• Newsletter (Hanken School of Economics, 2016-06-27)
    In Finland, using the cultural know-how and expertise of international students to benefit Finnish companies is as yet a completely untapped resource - despite the obvious advantages. After all, who would know a country’s social behaviour, consumer habits and needs better than an individual coming from this specific culture? Equally, Finland sorely needs a stronger integration of great new talents to boost international competitiveness and business. I contend that universities have a central role to play in this respect. The key to success is our high-quality teaching; it’s internationally recognised but should be more closely integrated with Finnish business. Here, Hanken is at the forefront. We integrate our international students to be part of our innovative and international teaching groups. We create platforms where our students and our partner companies can meet, i.e. within courses and through graduate thesis projects. And we actively encourage our international students to find internships in local companies. Taking it one step further, we feel it’s important that integration is there from the very beginning. Our Finance and Accounting programme is a good example: as their very first master’s level course, students take part in a case competition arranged with PwC. Clearly, if we want attitudes to change, there’s still a lot of work to be done on a national level. We are developing our efforts to have a positive influence nationally. Would you expect anything less of an international business school, now accredited by EQUIS, AACSB and AMBA!
  • Newsletter (Hanken School of Economics, 2016-06-27)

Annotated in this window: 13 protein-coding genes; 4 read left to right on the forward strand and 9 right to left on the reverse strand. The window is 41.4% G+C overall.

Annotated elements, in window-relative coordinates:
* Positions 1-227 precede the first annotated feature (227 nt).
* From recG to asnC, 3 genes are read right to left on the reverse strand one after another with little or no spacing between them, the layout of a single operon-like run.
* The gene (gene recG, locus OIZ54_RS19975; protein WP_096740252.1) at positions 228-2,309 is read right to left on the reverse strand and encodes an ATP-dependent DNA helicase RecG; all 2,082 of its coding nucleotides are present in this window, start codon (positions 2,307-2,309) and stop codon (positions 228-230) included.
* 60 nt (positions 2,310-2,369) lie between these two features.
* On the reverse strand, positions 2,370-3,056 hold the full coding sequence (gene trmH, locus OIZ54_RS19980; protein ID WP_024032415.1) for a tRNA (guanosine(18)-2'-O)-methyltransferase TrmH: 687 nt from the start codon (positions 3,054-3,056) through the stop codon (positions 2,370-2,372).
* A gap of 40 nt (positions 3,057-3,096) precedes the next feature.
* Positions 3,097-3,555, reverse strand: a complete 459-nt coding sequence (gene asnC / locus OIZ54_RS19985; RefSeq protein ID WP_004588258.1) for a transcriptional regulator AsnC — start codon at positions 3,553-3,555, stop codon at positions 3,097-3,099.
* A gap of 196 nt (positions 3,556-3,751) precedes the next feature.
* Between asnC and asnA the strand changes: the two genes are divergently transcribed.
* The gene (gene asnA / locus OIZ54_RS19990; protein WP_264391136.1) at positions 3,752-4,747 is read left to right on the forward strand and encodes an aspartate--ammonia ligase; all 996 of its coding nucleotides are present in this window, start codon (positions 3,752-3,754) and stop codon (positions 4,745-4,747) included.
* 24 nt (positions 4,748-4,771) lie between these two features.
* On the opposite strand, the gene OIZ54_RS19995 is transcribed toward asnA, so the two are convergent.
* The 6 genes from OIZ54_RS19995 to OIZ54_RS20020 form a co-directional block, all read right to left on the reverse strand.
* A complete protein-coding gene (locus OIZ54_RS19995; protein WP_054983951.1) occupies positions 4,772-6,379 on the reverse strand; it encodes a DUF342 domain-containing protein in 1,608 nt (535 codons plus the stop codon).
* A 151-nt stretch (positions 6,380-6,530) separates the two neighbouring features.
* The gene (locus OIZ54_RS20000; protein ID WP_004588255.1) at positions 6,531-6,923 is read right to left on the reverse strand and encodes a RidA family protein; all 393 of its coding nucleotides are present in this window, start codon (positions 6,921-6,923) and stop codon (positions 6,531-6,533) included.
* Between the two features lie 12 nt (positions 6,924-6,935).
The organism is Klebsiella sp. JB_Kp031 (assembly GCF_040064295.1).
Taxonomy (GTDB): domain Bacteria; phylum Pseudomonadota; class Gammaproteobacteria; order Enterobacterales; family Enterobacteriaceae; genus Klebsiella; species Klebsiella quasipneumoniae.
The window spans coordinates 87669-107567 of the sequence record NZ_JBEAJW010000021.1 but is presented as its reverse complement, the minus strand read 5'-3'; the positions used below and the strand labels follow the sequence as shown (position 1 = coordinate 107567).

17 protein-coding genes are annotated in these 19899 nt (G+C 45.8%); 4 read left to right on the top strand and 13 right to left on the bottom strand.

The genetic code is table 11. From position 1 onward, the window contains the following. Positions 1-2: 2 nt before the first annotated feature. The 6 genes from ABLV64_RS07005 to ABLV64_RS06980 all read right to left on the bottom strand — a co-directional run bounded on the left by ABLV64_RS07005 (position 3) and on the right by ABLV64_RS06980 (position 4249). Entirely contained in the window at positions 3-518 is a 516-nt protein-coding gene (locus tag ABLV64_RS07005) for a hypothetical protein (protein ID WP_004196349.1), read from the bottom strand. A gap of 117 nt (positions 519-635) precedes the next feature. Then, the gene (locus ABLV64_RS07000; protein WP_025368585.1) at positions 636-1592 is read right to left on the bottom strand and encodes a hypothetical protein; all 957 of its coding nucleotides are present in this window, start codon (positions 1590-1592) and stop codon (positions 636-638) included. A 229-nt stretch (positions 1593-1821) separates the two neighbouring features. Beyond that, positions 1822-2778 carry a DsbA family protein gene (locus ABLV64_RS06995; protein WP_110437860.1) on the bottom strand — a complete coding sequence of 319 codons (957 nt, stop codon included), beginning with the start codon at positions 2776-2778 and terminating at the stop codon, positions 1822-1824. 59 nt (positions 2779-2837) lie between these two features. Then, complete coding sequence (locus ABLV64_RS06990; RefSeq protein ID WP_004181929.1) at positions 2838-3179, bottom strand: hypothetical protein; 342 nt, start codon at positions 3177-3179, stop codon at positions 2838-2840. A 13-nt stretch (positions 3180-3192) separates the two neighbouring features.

The accreditations and all that goes with that “business” is something we are used to; Hanken has been accredited since 2000 by EQUIS and by AMBA since 2008. A more recent addition to our palette, which we are very proud of, is the so called FT ranking (Financial Times). Our biggest master’s programme was ranked 67 in Financial Times’ annual Masters in Management ranking of the best masters programmes world-wide. In total there are some 15 000 business schools in the world and of these only 80 are ranked on the Financial Times list. The rankings are, in addition to the accreditations, something that business schools are putting a lot of effort into joining and keeping up. In terms of rankings, a recent study investigates the motivations and beliefs driving prospective students’ to consult ranking tables (http://www.qsdigitalsolutions.com/resources/ how-do-students-use-rankings). The study suggests prospective students typically approach university rankings with the aim of optimizing their own future employment prospects. A high ranking is seen as proof of a strong reputation among employers, meaning better prospects for its graduates in the labour market. For many students the way to initially approach rankings is to see it as a quick shortlisting tool. However, students also go to the rankings to check the reputation of an unfamiliar institution and to directly compare two or more universities. The rankings can then work as a final-stage tiebreaker between the choice of two universities or business schools. So many people have asked why do we do it, i.e. why do business schools want to join rankings? The answer is simple; if we want to attract prospective students rankings are becoming a key element driving the choice of which business school to go to. In addition, this ranking also signals that Hanken is a modern, top-rated business school from an international point of view, which is important to us as we continue on our road to internationalisation and extending our global network of partner universities.